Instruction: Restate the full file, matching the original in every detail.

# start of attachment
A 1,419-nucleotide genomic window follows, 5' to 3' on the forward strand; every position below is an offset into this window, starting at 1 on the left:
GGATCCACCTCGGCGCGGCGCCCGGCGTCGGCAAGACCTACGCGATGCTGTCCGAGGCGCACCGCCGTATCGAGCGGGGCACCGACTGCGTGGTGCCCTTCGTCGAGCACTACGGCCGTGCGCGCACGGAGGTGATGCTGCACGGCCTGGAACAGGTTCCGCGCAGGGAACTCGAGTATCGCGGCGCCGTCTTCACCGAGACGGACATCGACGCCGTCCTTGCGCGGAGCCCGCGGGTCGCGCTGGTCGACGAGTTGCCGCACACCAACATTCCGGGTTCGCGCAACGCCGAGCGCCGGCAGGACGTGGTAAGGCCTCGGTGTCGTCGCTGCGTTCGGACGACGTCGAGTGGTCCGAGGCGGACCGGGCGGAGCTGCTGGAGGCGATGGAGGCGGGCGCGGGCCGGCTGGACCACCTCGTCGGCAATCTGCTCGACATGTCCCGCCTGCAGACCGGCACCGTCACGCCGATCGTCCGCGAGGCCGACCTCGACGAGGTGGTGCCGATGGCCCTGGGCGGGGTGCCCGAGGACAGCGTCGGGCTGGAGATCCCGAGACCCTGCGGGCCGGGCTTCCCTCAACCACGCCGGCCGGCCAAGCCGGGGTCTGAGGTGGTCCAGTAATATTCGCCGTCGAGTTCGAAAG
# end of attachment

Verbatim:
A 1,419-nucleotide genomic window follows, 5' to 3' on the forward strand; every position below is an offset into this window, starting at 1 on the left:
GGATCCACCTCGGCGCGGCGCCCGGCGTCGGCAAGACCTACGCGATGCTGTCCGAGGCGCACCGCCGTATCGAGCGGGGCACCGACTGCGTGGTGCCCTTCGTCGAGCACTACGGCCGTGCGCGCACGGAGGTGATGCTGCACGGCCTGGAACAGGTTCCGCGCAGGGAACTCGAGTATCGCGGCGCCGTCTTCACCGAGACGGACATCGACGCCGTCCTTGCGCGGAGCCCGCGGGTCGCGCTGGTCGACGAGTTGCCGCACACCAACATTCCGGGTTCGCGCAACGCCGAGCGCCGGCAGGACGTGGTAAGGCCTCGGTGTCGTCGCTGCGTTCGGACGACGTCGAGTGGTCCGAGGCGGACCGGGCGGAGCTGCTGGAGGCGATGGAGGCGGGCGCGGGCCGGCTGGACCACCTCGTCGGCAATCTGCTCGACATGTCCCGCCTGCAGACCGGCACCGTCACGCCGATCGTCCGCGAGGCCGACCTCGACGAGGTGGTGCCGATGGCCCTGGGCGGGGTGCCCGAGGACAGCGTCGGGCTGGAGATCCCGAGACCCTGCGGGCCGGGCTTCCCTCAACCACGCCGGCCGGCCAAGCCGGGGTCTGAGGTGGTCCAGTAATATTCGCCGTCGAGTTCGAAAG